Hospitals & Services
Both fixed wing aircraft have the capacity to transport another individual in addition to the crew and patient.
Careful consideration should be given regarding the suitability of the family member for flight.
It is prudent to ascertain if the accompanying person has any pertinent medical problems or issues with flying prior to departure to avoid any unpleasant surprises in flight. Travelling relatives are the responsibility of the crew and should receive a standard safety briefing as per CAA standards.
Transporting relatives should be approved by the pilot in advance. Certain weather conditions, fuel loads, etc may preclude an extra person.
With the notable exception of paediatric patients, accompanying relatives are almost never taken in the helicopter.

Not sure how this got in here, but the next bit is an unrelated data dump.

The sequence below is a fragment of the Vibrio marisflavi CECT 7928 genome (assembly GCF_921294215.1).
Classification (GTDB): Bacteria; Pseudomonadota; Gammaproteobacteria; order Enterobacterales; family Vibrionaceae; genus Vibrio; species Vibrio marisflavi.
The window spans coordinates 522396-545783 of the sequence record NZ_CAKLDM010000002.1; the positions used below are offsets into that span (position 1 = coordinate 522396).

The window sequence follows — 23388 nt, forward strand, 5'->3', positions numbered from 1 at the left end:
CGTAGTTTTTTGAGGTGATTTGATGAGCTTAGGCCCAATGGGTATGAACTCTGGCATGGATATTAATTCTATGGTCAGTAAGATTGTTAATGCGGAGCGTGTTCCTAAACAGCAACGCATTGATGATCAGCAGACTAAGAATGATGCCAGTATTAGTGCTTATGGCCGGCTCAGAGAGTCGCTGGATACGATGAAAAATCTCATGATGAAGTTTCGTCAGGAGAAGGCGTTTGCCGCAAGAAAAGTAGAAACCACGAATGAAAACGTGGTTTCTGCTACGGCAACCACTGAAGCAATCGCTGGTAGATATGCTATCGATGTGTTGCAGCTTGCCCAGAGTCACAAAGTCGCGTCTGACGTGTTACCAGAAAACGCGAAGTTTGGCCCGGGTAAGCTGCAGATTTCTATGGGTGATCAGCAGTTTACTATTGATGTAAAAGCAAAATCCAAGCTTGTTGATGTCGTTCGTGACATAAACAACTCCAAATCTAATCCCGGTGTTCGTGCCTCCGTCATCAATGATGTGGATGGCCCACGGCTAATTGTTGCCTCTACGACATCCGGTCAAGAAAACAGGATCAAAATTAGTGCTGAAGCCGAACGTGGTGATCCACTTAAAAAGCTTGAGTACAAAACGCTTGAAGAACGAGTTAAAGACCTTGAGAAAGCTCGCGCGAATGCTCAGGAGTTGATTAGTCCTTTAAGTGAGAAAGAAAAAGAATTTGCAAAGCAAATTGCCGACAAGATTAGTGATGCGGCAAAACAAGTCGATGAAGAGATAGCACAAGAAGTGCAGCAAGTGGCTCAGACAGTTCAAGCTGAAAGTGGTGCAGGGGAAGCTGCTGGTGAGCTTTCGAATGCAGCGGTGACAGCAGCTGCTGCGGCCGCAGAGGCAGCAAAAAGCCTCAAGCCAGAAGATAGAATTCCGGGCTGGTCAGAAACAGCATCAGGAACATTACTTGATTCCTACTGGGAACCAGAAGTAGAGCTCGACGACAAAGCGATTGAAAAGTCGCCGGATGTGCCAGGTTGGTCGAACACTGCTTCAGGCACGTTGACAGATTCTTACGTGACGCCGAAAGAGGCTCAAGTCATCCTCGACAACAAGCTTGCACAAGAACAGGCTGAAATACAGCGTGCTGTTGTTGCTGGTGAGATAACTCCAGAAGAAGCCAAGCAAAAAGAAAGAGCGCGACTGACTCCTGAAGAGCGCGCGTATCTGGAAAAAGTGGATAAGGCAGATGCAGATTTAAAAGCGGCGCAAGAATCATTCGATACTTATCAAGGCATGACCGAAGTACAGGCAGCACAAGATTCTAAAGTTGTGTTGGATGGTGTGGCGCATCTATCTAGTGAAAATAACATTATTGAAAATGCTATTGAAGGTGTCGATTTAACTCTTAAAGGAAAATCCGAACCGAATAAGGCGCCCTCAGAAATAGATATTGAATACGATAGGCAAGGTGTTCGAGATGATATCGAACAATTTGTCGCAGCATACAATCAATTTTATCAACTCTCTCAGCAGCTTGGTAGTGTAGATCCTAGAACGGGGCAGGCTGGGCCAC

Good communication is important to the successful coordination and completion of each mission, and pivotal for coordinating multiple missions. A current phone list is available from the CNC. There is a flight team cell phone stored with the equipment at Garden City Helicopters. This can be used for all calls during the transport. The coordinator should be kept informed of progress of all missions, any delays or problems encountered particularly those that may impact on a later mission.
Text messaging has become common place within the CARS to inform the coordinator of routine progress at critical points within the retrieval process; for example, leaving the patient, delay with ambulance etc. It is common practice, to reply with an affirmative response to indicate that the text has been received. If this does not occur, consider the possibility of the text not reaching the intended recipient and make a phone call instead.
Click Air Retrieval Process.docx to view the flow chart.
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